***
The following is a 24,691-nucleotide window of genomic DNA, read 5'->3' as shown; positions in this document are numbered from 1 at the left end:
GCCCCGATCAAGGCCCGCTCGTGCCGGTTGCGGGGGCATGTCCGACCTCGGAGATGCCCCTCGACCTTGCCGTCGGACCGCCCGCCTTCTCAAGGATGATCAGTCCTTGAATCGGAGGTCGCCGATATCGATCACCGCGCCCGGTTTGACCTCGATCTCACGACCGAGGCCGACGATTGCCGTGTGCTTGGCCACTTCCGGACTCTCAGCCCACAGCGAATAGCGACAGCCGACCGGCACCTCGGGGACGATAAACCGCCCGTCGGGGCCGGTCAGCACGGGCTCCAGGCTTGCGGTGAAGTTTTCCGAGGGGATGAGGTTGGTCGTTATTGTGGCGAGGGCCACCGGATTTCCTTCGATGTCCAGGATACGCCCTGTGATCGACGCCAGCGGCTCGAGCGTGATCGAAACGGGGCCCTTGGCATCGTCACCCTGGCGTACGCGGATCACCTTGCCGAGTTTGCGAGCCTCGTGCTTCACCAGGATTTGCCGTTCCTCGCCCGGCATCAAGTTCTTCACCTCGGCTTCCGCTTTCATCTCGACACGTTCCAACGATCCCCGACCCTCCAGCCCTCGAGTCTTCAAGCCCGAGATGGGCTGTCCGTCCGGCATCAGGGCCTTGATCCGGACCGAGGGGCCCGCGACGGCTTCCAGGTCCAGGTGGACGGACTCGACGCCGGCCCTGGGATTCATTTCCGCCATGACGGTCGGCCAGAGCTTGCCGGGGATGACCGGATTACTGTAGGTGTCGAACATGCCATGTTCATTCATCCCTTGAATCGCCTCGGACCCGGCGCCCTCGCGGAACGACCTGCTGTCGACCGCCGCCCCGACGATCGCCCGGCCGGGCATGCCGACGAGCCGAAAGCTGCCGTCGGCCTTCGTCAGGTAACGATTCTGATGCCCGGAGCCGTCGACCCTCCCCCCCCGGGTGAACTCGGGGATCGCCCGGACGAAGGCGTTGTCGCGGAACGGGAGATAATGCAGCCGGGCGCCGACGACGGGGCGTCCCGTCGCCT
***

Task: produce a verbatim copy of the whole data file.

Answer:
The following is a 24,691-nucleotide window of genomic DNA, read 5'->3' as shown; positions in this document are numbered from 1 at the left end:
GCCCCGATCAAGGCCCGCTCGTGCCGGTTGCGGGGGCATGTCCGACCTCGGAGATGCCCCTCGACCTTGCCGTCGGACCGCCCGCCTTCTCAAGGATGATCAGTCCTTGAATCGGAGGTCGCCGATATCGATCACCGCGCCCGGTTTGACCTCGATCTCACGACCGAGGCCGACGATTGCCGTGTGCTTGGCCACTTCCGGACTCTCAGCCCACAGCGAATAGCGACAGCCGACCGGCACCTCGGGGACGATAAACCGCCCGTCGGGGCCGGTCAGCACGGGCTCCAGGCTTGCGGTGAAGTTTTCCGAGGGGATGAGGTTGGTCGTTATTGTGGCGAGGGCCACCGGATTTCCTTCGATGTCCAGGATACGCCCTGTGATCGACGCCAGCGGCTCGAGCGTGATCGAAACGGGGCCCTTGGCATCGTCACCCTGGCGTACGCGGATCACCTTGCCGAGTTTGCGAGCCTCGTGCTTCACCAGGATTTGCCGTTCCTCGCCCGGCATCAAGTTCTTCACCTCGGCTTCCGCTTTCATCTCGACACGTTCCAACGATCCCCGACCCTCCAGCCCTCGAGTCTTCAAGCCCGAGATGGGCTGTCCGTCCGGCATCAGGGCCTTGATCCGGACCGAGGGGCCCGCGACGGCTTCCAGGTCCAGGTGGACGGACTCGACGCCGGCCCTGGGATTCATTTCCGCCATGACGGTCGGCCAGAGCTTGCCGGGGATGACCGGATTACTGTAGGTGTCGAACATGCCATGTTCATTCATCCCTTGAATCGCCTCGGACCCGGCGCCCTCGCGGAACGACCTGCTGTCGACCGCCGCCCCGACGATCGCCCGGCCGGGCATGCCGACGAGCCGAAAGCTGCCGTCGGCCTTCGTCAGGTAACGATTCTGATGCCCGGAGCCGTCGACCCTCCCCCCCCGGGTGAACTCGGGGATCGCCCGGACGAAGGCGTTGTCGCGGAACGGGAGATAATGCAGCCGGGCGCCGACGACGGGGCGTCCCGTCGCCT